Voyage Three: 1636
Timothy Turlock- a gross, ferret resembling thief, is sentenced for hanging, however, his mother cries and begs for a different punishment. The judge changes the sentence to seven years as an indenture in Virginia. He was sent from England, on Captain Barstowe’s boat, to the new world. At first he didn’t sell, but then sold cheap to a poor land owner, Simon Janney. Tim escaped from the Janney’s by hitting Simon over the head, he then escaped in one of the Janney’s boats. He lost the search party, and headed into the Chesapeake. He was then “committed to the Eastern Shore.”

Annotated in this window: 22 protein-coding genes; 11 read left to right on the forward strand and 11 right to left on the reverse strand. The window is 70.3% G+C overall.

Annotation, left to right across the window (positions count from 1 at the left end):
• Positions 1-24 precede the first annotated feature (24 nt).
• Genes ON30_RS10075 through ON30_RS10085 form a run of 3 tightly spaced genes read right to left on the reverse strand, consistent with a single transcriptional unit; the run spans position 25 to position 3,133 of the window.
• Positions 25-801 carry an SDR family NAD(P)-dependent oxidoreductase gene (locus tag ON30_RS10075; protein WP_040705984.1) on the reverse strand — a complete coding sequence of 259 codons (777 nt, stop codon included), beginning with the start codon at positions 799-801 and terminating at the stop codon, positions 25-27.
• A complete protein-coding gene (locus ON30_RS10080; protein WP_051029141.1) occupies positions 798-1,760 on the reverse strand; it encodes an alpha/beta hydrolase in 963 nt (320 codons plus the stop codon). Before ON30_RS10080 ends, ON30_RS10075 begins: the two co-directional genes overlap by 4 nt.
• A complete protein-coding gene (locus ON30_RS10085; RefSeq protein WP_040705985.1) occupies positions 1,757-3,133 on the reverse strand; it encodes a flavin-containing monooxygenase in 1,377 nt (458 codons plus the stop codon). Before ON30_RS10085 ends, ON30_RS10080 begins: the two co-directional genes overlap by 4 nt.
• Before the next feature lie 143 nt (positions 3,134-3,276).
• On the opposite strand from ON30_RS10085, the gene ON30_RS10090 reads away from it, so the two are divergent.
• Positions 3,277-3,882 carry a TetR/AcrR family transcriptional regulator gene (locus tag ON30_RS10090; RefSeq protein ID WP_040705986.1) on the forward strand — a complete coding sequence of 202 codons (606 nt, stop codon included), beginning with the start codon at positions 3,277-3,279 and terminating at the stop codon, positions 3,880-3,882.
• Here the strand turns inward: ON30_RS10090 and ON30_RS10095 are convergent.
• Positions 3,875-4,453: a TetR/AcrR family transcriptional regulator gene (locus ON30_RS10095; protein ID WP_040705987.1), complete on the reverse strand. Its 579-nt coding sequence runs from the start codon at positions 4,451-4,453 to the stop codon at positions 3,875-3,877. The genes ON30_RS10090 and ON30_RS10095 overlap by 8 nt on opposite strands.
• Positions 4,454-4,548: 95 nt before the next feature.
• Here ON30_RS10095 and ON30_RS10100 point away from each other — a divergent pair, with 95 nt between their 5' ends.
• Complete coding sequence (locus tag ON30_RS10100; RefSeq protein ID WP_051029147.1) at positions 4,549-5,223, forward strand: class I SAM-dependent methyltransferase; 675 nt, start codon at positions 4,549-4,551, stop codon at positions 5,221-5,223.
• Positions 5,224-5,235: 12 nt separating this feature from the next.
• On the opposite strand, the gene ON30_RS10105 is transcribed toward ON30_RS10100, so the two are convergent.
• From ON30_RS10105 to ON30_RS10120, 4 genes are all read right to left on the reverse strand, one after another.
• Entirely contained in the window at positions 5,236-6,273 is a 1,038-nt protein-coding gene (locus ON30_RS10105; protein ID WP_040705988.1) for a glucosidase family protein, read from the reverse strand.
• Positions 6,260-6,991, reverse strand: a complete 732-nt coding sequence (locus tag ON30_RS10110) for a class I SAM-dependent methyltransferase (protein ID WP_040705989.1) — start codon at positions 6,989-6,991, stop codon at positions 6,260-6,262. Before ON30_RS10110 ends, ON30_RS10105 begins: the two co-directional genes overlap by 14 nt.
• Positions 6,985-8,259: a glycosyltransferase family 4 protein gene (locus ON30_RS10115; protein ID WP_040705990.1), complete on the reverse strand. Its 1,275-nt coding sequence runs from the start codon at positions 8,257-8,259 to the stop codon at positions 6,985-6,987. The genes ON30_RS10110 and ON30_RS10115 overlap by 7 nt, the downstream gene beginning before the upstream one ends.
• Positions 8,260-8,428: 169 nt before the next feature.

Tim finds himself staying in a marsh, shortly after arriving he meets four white men who briefly teach him survival. Tim went to Jamestown to turn himself in, but he ended up at the Steeds. Mr. Steed passed away, it was his son, Henry and his mother, Mrs. Steed who he meets. They don’t turn him in based on Mrs. Steed’s word. For five days he stays there but then returns to ‘his’ marsh. It was now autumn. The Choptank Indians tell Timothy that they owned the marsh, and he needed to buy it from them. He did so by stealing guns and awes from the Steed plantation and trading it for the land. Henry knows Tim stole his things but can’t prove it because Tim can hide infinite things in his marsh that no one could find but him. Then Pentaquod’s tribe is threatened by hunters and Henry Steed wants to marry Pentaquod’s daughter. The Steeds are ‘king’s’ people and Catholics, which is a conflicting problem. The king is dead, and Henry goes to ask Turlock and his family (Tciblento and 2 boys) to come stay with him under his mother Steeds order. Father Ralph is attacked for being papist, and his church in burned down. After seeing this Tim Turlock says “to hell with Catholics,” and moves back to the marsh. Meanwhile, a new 26 year old run away servant starts staying with the Choptanks. Paul and Ralph Steed go to Jamestown to vacate Tim Turlock’s past (indenture and charges). Ralph reconnects with his conceited mother, Mrs. Maynard. Paul gets the written release for Turlock, and on the way back Ralph almost commits suicide. From there on Ralph serves as Catholic father to the Eastern Shore. Tim rejoices when he receives the written release of his charges and embraces his marsh. He doesn’t shoot animals inside the marsh. Jamestown and St. Mary’s City are pretty much replaced by Annapolis and Williamsburg as the new capitals of Maryland and Virginia. Clans start to nomadically live on old Patamoke land. Steed’s clear up tile with Jannay by paying him for written signature. Now Steeds were free of mortgages, loans, and debt. Jannay plans to buy and establish tobacco work at Rappahannock. Choptanks can’t convince white men they are different than ‘savage Indians’ and want no harm. Nanticokes constitute the killing of all Indians. All Indians are being killed “like squirrels”. Turlock and family are threatened because of their Indian ways in marsh. Tim finds out the country commissioners pay for wolves being killed. Time and sons hunt wolves and actually find the commissioners burial spot. They kill wolves, get paid, and go dig them back up and get paid again. One hunt they come across and Dutch tribe and steal a Swedish servant girl. Tim falls in love with her, Birgitta, and kicks out Tciblento. His one son, Stooby, was a smart, good hunter. Tim can get women “by lusting over women and allowing them to see it.” He ends up having six sons in total by Tciblento, Birgitta and three other indentures. He bought and married Birgetta. Tciblento is sad and alone. Stooby is in love with the water, fish, turtles, and boats. James Lamb had arrested Tim several times for theft and sleeping with his indentured servant girl, Nancy. Lambs want Nancy and Stooby to get together. Birgetta and Stooby enjoy a canoe trip together. Steeds find out Tciblento is dying from being hit in head by drunken hunter. She asks for Stooby, but Henry could only find...
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